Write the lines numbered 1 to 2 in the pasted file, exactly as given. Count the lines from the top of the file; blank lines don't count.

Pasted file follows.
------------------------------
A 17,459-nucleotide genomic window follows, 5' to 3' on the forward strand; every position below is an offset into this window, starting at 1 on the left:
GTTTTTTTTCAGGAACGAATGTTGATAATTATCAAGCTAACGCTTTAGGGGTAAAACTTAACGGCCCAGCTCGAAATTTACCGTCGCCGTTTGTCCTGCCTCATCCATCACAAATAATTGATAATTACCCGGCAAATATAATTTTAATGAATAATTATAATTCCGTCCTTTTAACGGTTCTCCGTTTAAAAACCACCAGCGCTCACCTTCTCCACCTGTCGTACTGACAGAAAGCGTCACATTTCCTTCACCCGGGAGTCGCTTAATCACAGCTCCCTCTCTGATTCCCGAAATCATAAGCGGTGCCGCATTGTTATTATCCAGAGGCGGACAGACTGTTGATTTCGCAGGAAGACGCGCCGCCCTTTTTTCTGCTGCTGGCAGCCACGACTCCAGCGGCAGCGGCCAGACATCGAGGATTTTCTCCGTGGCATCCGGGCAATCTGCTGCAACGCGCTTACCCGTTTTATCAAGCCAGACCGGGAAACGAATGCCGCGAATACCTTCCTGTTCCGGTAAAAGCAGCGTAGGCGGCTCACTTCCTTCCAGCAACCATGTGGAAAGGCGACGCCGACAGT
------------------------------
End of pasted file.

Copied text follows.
A 17,459-nucleotide genomic window follows, 5' to 3' on the forward strand; every position below is an offset into this window, starting at 1 on the left:
GTTTTTTTTCAGGAACGAATGTTGATAATTATCAAGCTAACGCTTTAGGGGTAAAACTTAACGGCCCAGCTCGAAATTTACCGTCGCCGTTTGTCCTGCCTCATCCATCACAAATAATTGATAATTACCCGGCAAATATAATTTTAATGAATAATTATAATTCCGTCCTTTTAACGGTTCTCCGTTTAAAAACCACCAGCGCTCACCTTCTCCACCTGTCGTACTGACAGAAAGCGTCACATTTCCTTCACCCGGGAGTCGCTTAATCACAGCTCCCTCTCTGATTCCCGAAATCATAAGCGGTGCCGCATTGTTATTATCCAGAGGCGGACAGACTGTTGATTTCGCAGGAAGACGCGCCGCCCTTTTTTCTGCTGCTGGCAGCCACGACTCCAGCGGCAGCGGCCAGACATCGAGGATTTTCTCCGTGGCATCCGGGCAATCTGCTGCAACGCGCTTACCCGTTTTATCAAGCCAGACCGGGAAACGAATGCCGCGAATACCTTCCTGTTCCGGTAAAAGCAGCGTAGGCGGCTCACTTCCTTCCAGCAACCATGTGGAAAGGCGACGCCGACAGT